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Thesis Spotlights – Social Resilience and Negotiation of the Yazidi Survivors of the Islamic State in Germany

Issue 45: Pandemic (Im)Possibilities vol. 1 Tue 2 Jun 2020

Mais Masadeh, PhD candidate, Germany

Email: mais.masadeh[at]
Institution: Institute for International Law of Peace and Armed Conflict [IFHV], Ruhr-Universität Bochum
Time: October 2016 – September 2020
Supervisor: Prof. Dr. Ludger Pries, Fakultät für Sozialwissenschaft, Ruhr-Universität Bochum
Funding: Deutscher Akademischer Austauschdienst (DAAD)

On 3 August 2014, the terrorist organisation identifying as the Islamic State of Iraq and Syria [ISIS] conducted strategic and organised attacks in the Sinjar region of northern Iraqi-Kurdistan, with the intent to persecute and eliminate the Yazidi people, an ethnoreligious group residing in the area. The genocide against the Yazidi population led to the expulsion, flight, and exile of approximately 300,000 persons from their homeland, while an estimated 6,800 people, mostly women and children, were kidnapped by the terrorist organisation. Most of these abductees were subjected to heinous crimes against humanity, including sexual violence, human trafficking, slavery, and torture.

In response to the mass scale of violence and conflict, the German State Baden-Württemberg launched a humanitarian programme in 2015 [Sonderkontingent Baden-WürttembergSchutzbedürftiger Frauen und Kinder aus dem Nordirak”] to receive and assist 1,200 women and children, mainly the most vulnerable and left behind, who survived ISIS enslavement and lost most of their family members in the genocide. These survivors, several of whom were the target of this study, are likely to be affected by the challenges of adapting to utterly foreign societal and cultural contexts in Germany. On the other hand, while continuing to collect themselves and recover in the aftermath of the genocide and enslavement, the lives of these women and children in Germany remain inevitably influenced by and linked to various social, organisational, and political developments in their home region of Sinjar.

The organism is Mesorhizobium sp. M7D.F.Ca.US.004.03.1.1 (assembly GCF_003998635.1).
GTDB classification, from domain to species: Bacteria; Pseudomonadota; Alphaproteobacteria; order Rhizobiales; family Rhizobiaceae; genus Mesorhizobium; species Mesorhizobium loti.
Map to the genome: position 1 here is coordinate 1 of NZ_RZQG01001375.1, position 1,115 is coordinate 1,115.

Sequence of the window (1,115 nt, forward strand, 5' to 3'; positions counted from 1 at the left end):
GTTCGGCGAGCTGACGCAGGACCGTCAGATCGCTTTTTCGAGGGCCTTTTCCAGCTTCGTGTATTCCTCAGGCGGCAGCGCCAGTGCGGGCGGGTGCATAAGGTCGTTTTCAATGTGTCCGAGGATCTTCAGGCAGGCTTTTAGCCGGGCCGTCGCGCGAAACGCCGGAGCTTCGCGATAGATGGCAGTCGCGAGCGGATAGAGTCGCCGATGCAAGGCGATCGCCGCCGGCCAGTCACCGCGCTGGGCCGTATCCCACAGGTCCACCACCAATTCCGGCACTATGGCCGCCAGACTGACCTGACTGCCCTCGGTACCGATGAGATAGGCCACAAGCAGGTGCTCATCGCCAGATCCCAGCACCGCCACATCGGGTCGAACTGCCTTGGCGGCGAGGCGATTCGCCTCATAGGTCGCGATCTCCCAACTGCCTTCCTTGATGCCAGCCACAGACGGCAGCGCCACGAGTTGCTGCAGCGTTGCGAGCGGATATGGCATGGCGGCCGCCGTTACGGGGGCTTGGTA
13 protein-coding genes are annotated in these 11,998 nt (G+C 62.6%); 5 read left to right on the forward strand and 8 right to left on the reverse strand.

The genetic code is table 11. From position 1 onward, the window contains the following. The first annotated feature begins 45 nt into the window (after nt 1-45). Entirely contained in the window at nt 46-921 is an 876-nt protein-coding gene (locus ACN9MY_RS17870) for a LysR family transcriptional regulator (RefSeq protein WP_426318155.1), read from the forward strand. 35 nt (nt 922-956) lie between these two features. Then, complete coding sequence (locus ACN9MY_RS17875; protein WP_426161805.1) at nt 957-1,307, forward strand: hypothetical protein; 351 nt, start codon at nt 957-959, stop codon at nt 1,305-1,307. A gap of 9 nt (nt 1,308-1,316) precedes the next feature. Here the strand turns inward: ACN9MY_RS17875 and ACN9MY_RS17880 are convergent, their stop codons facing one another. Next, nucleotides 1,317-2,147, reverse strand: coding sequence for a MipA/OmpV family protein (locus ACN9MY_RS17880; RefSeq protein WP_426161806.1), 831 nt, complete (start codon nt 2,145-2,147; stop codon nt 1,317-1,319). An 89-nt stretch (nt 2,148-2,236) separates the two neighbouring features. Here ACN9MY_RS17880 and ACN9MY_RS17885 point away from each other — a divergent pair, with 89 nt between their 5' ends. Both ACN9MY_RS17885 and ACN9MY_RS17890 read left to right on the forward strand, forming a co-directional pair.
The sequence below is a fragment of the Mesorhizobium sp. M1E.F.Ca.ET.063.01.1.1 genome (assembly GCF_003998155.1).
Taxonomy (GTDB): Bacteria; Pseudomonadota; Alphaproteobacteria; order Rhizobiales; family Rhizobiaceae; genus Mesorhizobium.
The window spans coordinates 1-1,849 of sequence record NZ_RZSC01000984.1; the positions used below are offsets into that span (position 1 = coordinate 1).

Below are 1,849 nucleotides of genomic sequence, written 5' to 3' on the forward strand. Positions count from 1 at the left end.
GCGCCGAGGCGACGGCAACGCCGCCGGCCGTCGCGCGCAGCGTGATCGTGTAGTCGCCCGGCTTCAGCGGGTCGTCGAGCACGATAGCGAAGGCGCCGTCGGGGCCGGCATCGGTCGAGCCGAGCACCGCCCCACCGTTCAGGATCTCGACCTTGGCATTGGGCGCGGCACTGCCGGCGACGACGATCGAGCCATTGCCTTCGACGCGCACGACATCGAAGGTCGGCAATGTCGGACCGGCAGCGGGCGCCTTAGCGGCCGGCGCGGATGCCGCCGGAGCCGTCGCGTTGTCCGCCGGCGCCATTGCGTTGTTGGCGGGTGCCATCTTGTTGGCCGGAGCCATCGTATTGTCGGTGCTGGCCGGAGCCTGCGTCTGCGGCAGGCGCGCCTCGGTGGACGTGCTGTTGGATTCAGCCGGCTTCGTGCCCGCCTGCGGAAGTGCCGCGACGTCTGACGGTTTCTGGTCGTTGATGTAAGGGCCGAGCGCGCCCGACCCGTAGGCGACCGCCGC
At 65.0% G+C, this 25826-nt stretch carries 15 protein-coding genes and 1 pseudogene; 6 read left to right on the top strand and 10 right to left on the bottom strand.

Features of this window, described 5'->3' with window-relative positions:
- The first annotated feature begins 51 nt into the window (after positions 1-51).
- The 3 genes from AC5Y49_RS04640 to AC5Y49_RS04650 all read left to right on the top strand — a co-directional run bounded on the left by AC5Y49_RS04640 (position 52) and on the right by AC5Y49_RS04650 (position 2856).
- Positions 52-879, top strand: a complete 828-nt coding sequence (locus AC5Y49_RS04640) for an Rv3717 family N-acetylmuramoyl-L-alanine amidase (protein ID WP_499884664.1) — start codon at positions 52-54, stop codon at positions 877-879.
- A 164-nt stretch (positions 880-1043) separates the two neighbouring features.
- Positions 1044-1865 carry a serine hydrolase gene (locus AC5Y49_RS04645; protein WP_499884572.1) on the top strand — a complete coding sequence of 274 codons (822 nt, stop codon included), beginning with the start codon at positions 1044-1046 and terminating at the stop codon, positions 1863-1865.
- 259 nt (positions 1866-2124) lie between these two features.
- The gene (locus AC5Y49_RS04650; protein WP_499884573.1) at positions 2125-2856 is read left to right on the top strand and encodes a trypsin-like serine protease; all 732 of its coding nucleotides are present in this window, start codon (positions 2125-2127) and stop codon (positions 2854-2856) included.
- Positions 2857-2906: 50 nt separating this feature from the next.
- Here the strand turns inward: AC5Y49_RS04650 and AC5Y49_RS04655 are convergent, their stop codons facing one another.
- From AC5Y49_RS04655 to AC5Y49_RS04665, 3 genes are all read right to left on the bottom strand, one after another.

The connection between the countries of origin, transit, destination, and of onward and return movement, are integral aspects of today’s migration studies. By applying a transnational perspective in this study, I argue that constructing coping strategies and social resilience in the migration process for Yazidi survivors of ISIS cannot be limited to their current resettlement or arrival place. Instead this work entails constant social interaction and networking between different actors in the country of origin, transit and destination. I further argue that the processes of coping and social resilience in a host country are strongly influenced by events and conditions in the migrants’ country of origin, in this case, Iraqi Sinjar.  

This study focuses on the biographical experiences of these Yazidi women and children before, after, and during resettlement in Germany and addresses three research questions. The first question examines the group’s negotiation of constructing new experiences in Germany. The second question scrutinizes the organisational, social, and political factors which determine how migrant survivors adapt and develop social resilience during the migration process. Considering this target group not only as passive victims but as subjects capable of agency, the third question analyses their perpetuation of resistance and their challenging of the victim’s image while in exile.

For data collection, this study uses biographical narrative interviews, narrative inquiry, participant observations and semi-structured interviews with staff of the programme. The sample of the study has been selected in two ways. First, through the recommendations of Yazidis by the professional staff. Second, by establishing good rapport and trust with the Yazidi targeted group, snowball sampling followed. For data analysis, the study follows a combined method of the Biographical Case Reconstruction and the Qualitative Content Analysis method. Given the significant divergences and differences in the context and scope of resilience in the recent world-challenging migration influxes, this study contributes to the development of conceptual and theoretical findings related to social resilience in migration. Additionally, this study aims to promote better understanding of the biographical experiences of refugees and victims of war, and of the different factors affecting their ongoing and post migration processes.

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